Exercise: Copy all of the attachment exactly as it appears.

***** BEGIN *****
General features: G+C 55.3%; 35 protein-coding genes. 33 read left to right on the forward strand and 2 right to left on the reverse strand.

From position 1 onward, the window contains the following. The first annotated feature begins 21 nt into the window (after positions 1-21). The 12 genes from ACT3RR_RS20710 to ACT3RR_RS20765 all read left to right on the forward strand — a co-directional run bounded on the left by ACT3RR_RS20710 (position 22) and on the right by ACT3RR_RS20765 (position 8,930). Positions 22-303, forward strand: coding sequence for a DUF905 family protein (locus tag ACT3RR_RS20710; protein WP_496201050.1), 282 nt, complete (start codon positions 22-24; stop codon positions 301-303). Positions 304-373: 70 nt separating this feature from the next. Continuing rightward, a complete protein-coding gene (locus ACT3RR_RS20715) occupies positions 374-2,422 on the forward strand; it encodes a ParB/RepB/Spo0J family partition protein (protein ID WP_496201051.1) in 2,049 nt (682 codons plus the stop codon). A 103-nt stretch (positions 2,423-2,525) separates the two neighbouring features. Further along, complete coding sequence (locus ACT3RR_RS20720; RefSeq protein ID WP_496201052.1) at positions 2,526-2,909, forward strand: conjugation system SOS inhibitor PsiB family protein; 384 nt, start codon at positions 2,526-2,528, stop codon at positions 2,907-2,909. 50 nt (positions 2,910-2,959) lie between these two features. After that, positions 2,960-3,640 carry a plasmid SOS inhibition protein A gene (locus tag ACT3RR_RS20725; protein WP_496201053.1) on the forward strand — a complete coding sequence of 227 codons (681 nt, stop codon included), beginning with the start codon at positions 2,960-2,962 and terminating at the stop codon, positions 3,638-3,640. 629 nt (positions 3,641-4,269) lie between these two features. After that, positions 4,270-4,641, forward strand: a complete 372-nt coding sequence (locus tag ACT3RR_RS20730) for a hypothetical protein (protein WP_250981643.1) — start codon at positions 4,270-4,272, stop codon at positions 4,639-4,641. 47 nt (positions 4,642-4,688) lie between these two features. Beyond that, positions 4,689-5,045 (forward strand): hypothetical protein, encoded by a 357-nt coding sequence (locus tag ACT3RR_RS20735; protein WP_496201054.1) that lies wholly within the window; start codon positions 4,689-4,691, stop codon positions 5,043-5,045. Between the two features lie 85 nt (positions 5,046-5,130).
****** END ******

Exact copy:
General features: G+C 55.3%; 35 protein-coding genes. 33 read left to right on the forward strand and 2 right to left on the reverse strand.

From position 1 onward, the window contains the following. The first annotated feature begins 21 nt into the window (after positions 1-21). The 12 genes from ACT3RR_RS20710 to ACT3RR_RS20765 all read left to right on the forward strand — a co-directional run bounded on the left by ACT3RR_RS20710 (position 22) and on the right by ACT3RR_RS20765 (position 8,930). Positions 22-303, forward strand: coding sequence for a DUF905 family protein (locus tag ACT3RR_RS20710; protein WP_496201050.1), 282 nt, complete (start codon positions 22-24; stop codon positions 301-303). Positions 304-373: 70 nt separating this feature from the next. Continuing rightward, a complete protein-coding gene (locus ACT3RR_RS20715) occupies positions 374-2,422 on the forward strand; it encodes a ParB/RepB/Spo0J family partition protein (protein ID WP_496201051.1) in 2,049 nt (682 codons plus the stop codon). A 103-nt stretch (positions 2,423-2,525) separates the two neighbouring features. Further along, complete coding sequence (locus ACT3RR_RS20720; RefSeq protein ID WP_496201052.1) at positions 2,526-2,909, forward strand: conjugation system SOS inhibitor PsiB family protein; 384 nt, start codon at positions 2,526-2,528, stop codon at positions 2,907-2,909. 50 nt (positions 2,910-2,959) lie between these two features. After that, positions 2,960-3,640 carry a plasmid SOS inhibition protein A gene (locus tag ACT3RR_RS20725; protein WP_496201053.1) on the forward strand — a complete coding sequence of 227 codons (681 nt, stop codon included), beginning with the start codon at positions 2,960-2,962 and terminating at the stop codon, positions 3,638-3,640. 629 nt (positions 3,641-4,269) lie between these two features. After that, positions 4,270-4,641, forward strand: a complete 372-nt coding sequence (locus tag ACT3RR_RS20730) for a hypothetical protein (protein WP_250981643.1) — start codon at positions 4,270-4,272, stop codon at positions 4,639-4,641. 47 nt (positions 4,642-4,688) lie between these two features. Beyond that, positions 4,689-5,045 (forward strand): hypothetical protein, encoded by a 357-nt coding sequence (locus tag ACT3RR_RS20735; protein WP_496201054.1) that lies wholly within the window; start codon positions 4,689-4,691, stop codon positions 5,043-5,045. Between the two features lie 85 nt (positions 5,046-5,130).